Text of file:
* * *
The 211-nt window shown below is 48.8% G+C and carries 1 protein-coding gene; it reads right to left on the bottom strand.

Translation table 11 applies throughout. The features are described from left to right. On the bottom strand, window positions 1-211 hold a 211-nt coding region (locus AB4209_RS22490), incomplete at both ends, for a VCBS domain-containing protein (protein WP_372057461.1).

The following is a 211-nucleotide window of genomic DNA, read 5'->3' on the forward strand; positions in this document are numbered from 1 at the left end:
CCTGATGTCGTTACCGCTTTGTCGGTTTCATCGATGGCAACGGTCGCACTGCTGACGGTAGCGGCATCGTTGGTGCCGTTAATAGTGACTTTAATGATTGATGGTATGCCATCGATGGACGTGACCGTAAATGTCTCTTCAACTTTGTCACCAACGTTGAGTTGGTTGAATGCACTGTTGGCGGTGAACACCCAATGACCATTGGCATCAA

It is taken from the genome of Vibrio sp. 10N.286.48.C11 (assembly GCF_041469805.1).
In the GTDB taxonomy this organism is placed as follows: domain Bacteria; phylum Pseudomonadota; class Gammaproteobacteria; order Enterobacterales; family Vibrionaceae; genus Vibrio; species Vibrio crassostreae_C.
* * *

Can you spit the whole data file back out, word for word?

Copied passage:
The 211-nt window shown below is 48.8% G+C and carries 1 protein-coding gene; it reads right to left on the bottom strand.

Translation table 11 applies throughout. The features are described from left to right. On the bottom strand, window positions 1-211 hold a 211-nt coding region (locus AB4209_RS22490), incomplete at both ends, for a VCBS domain-containing protein (protein WP_372057461.1).

The following is a 211-nucleotide window of genomic DNA, read 5'->3' on the forward strand; positions in this document are numbered from 1 at the left end:
CCTGATGTCGTTACCGCTTTGTCGGTTTCATCGATGGCAACGGTCGCACTGCTGACGGTAGCGGCATCGTTGGTGCCGTTAATAGTGACTTTAATGATTGATGGTATGCCATCGATGGACGTGACCGTAAATGTCTCTTCAACTTTGTCACCAACGTTGAGTTGGTTGAATGCACTGTTGGCGGTGAACACCCAATGACCATTGGCATCAA

It is taken from the genome of Vibrio sp. 10N.286.48.C11 (assembly GCF_041469805.1).
In the GTDB taxonomy this organism is placed as follows: domain Bacteria; phylum Pseudomonadota; class Gammaproteobacteria; order Enterobacterales; family Vibrionaceae; genus Vibrio; species Vibrio crassostreae_C.